Domestic consumer spending mainly caused the services sector to grow, while industrial activity continued to falter. The lack of growth in the industrial sector is primarily due to the sharp contraction in mining as well as in oil-related activities, as domestic crude oil production continues to drop. The construction sector also remains weak due to the decline in public and private investment. Manufacturing has become the bright spot across the industrial sector. Still, the ongoing rise in manufacturing exports to the US, led by the auto industry, is not enough to offset the poor performance seen elsewhere in the industrial sector.
Domestic consumer spending mainly caused the services sector to grow, while industrial activity continued to falter.
The lack of growth in the industrial sector is primarily due to the sharp contraction in mining as well as in oil-related activities, as domestic crude oil production continues to drop. The construction sector also remains weak due to the decline in public and private investment. Manufacturing has become the bright spot across the industrial sector. Still, the ongoing rise in manufacturing exports to the US, led by the auto industry, is not enough to offset the poor performance seen elsewhere in the industrial sector.
The second half of the year may turn out to be softer than the first half. Limited benefit from unemployment rate improvements, faltering investments due to fiscal constraints as well as the uncertainty related to NAFTA will all drive the slightly softer second half.
Economic policies are likely to remain strict and the domestic credit markets will only soften gradually.
Still, the stronger-than-expected economic activity seen during the first half, with the statistical carryover from first-half GDP growth already at 1.9%, suggests that economic activity should end this year at around 2.2%, close to last year’s 2.3%, likely marking a remarkably steady four-year run. For the long term, assuming NAFTA negotiations go smoothly, the outlook for the domestic oil industry should remain an important catalyst for the economy. In particular, the recent announcement of a large oil find should help breathe new life into exploration auctions, with the next round scheduled for January. Also, gradually improving finances for the Mexican state-owned petroleum company, PEMEX, should eventually help relieve the biting constraints it still faces to ramp up investments and stabilise production. This, of course, assumes that Mexico’s next president will continue to focus on expanding the private sector presence in the energy sector, which is unlikely if a left-wing candidate like Lopez Obrador wins the race.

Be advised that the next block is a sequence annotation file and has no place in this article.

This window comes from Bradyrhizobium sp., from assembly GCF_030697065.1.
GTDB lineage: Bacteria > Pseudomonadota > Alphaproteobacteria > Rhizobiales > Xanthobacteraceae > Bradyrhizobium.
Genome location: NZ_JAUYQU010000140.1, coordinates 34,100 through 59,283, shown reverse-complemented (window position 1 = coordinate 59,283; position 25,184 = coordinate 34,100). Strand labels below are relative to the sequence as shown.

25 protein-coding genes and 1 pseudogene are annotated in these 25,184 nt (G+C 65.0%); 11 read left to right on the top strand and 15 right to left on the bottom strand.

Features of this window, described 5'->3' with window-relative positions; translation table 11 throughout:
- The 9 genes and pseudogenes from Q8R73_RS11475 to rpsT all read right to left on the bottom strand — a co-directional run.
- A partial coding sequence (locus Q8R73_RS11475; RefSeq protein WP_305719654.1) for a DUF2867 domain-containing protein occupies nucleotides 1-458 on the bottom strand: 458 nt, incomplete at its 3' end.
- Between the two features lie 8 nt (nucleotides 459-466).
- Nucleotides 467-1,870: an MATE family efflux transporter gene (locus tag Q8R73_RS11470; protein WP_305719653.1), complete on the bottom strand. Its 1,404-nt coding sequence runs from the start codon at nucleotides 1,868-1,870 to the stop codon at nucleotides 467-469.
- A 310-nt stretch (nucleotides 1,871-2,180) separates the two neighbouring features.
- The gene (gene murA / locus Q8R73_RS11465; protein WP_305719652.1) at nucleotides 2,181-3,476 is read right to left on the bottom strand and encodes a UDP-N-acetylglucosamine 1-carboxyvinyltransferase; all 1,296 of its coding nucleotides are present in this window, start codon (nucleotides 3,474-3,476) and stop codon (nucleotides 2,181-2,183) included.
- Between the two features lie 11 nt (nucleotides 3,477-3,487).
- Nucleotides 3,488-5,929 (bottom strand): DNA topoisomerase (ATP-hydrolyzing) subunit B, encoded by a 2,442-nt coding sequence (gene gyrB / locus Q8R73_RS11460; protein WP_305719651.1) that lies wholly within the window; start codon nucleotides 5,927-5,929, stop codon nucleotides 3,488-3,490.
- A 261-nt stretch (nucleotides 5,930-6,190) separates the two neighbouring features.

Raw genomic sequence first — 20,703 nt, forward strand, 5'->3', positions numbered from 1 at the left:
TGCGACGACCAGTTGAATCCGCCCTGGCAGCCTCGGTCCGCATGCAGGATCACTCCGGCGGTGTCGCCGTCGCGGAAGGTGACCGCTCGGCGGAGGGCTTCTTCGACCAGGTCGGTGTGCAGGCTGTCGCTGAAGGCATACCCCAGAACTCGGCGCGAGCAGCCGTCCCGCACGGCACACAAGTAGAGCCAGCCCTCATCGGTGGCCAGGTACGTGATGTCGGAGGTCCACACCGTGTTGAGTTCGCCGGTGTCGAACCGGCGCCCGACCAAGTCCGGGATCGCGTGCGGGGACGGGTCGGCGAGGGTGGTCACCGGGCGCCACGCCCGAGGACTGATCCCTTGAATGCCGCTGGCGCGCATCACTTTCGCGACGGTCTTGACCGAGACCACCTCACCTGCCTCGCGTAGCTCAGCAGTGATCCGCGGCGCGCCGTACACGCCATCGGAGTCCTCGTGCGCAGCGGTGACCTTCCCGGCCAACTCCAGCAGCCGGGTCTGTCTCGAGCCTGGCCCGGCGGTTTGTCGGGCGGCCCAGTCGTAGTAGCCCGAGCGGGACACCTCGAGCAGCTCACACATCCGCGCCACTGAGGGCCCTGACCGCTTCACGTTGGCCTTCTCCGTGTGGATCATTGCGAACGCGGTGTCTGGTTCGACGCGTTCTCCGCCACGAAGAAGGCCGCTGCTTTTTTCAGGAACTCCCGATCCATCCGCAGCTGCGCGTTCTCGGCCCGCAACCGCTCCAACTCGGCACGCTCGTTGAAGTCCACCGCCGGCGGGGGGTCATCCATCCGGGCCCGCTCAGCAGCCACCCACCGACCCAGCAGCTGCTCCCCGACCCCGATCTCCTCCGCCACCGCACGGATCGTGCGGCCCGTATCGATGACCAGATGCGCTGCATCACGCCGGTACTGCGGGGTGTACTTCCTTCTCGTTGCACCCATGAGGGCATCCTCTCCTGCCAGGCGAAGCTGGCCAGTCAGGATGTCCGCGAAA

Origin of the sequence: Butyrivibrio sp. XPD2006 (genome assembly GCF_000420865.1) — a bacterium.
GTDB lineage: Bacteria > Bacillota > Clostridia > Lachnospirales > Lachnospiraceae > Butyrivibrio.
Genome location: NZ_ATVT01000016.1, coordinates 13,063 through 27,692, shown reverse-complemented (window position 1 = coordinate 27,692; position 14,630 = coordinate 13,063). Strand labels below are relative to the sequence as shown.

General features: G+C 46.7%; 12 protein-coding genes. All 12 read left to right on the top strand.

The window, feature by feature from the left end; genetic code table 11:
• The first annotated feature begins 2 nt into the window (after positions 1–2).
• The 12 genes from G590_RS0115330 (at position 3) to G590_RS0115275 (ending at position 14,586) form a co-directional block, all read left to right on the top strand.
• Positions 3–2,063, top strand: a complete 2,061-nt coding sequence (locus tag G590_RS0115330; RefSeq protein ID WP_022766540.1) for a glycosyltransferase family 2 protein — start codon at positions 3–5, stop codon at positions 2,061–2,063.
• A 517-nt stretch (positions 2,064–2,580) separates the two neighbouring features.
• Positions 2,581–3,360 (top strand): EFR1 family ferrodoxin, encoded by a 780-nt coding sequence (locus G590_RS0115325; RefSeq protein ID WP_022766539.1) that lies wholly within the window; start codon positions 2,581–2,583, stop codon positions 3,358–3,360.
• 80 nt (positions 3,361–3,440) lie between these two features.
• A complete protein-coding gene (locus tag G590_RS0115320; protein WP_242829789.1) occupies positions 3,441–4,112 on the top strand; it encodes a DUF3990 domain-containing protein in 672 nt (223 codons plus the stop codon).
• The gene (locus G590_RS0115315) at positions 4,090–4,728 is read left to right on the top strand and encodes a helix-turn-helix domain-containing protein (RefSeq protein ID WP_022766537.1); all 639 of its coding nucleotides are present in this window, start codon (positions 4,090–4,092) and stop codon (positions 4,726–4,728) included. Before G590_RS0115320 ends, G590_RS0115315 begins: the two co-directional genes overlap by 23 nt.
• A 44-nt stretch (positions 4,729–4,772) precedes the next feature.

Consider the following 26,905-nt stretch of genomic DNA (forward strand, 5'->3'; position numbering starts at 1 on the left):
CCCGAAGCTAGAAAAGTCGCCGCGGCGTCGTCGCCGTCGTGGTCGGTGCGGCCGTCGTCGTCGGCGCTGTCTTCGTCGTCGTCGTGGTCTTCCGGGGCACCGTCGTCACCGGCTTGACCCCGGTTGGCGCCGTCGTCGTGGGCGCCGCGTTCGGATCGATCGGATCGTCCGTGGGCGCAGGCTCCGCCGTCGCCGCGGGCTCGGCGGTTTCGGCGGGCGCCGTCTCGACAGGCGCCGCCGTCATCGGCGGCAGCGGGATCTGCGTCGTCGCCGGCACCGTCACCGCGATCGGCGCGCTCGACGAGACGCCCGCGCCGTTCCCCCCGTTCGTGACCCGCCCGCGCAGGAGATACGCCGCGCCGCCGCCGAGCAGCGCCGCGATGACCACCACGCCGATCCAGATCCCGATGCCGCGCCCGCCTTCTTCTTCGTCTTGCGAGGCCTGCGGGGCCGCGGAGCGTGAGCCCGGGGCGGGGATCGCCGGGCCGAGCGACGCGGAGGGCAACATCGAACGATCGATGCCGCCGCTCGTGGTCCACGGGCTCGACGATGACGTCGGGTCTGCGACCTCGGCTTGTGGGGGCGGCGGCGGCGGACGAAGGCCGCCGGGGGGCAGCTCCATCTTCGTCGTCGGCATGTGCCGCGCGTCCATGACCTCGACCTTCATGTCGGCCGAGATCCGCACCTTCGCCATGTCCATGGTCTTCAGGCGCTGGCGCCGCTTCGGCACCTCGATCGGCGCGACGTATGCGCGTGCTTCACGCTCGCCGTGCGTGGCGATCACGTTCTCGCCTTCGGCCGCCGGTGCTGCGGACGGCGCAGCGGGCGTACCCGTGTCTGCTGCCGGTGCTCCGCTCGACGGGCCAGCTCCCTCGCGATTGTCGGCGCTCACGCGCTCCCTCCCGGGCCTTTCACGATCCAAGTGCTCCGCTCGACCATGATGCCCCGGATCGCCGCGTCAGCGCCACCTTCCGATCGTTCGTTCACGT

Regarding NAFTA, formal negotiations will start later this month and may not be concluded until the first quarter of 2018. Investors have largely downplayed the risk of any US trade restrictions, but the unpredictability that has been a feature of some of the Trump administration’s actions suggests that the market may be complacent. Markets are assuming that tariffs will not be a part of the new treaty, with most changes concentrated in rules-of-origin requirements, indicating a modest impact on bilateral relations. Timing is key, however, considering the politically sensitive nature of the topic and the looming presidential race in Mexico. In particular, if NAFTA negotiations stretch too far into the Mexican presidential campaign season, room for a compromise would be reduced, as domestic political considerations could force President Enrique Peña Nieto to adopt a stricter stance.
For Peña Nieto, any perception of weakness in the face of US pressure is bound to be politically costly.
As for Trump, as the recently released transcript of a call with Peña Nieto indicated, the US president cares deeply about how his political base views US-Mexico relations, and Trump will be eager to claim “victory” in NAFTA. Mexican officials continue to plead with their US counterparts to accelerate the renegotiation timetable. However, Bloomberg reported recently that, according to Mexico’s Economy Minister Ildefonso Guajardo, even if the terms of the new treaty are agreed upon by year end, the required legislative approvals and final sign-off may happen only after Peña Nieto’s tenure. This adds another source of uncertainty to the future of NAFTA, given that the treaty, and state of the US-Mexico relations more broadly, are likely to figure prominently during the electoral campaign. In other words, with the timeline for NAFTA negotiations still unclear, uncertainties relating to the future of the treaty and Mexico’s political outlook may linger at least until the presidential race is concluded.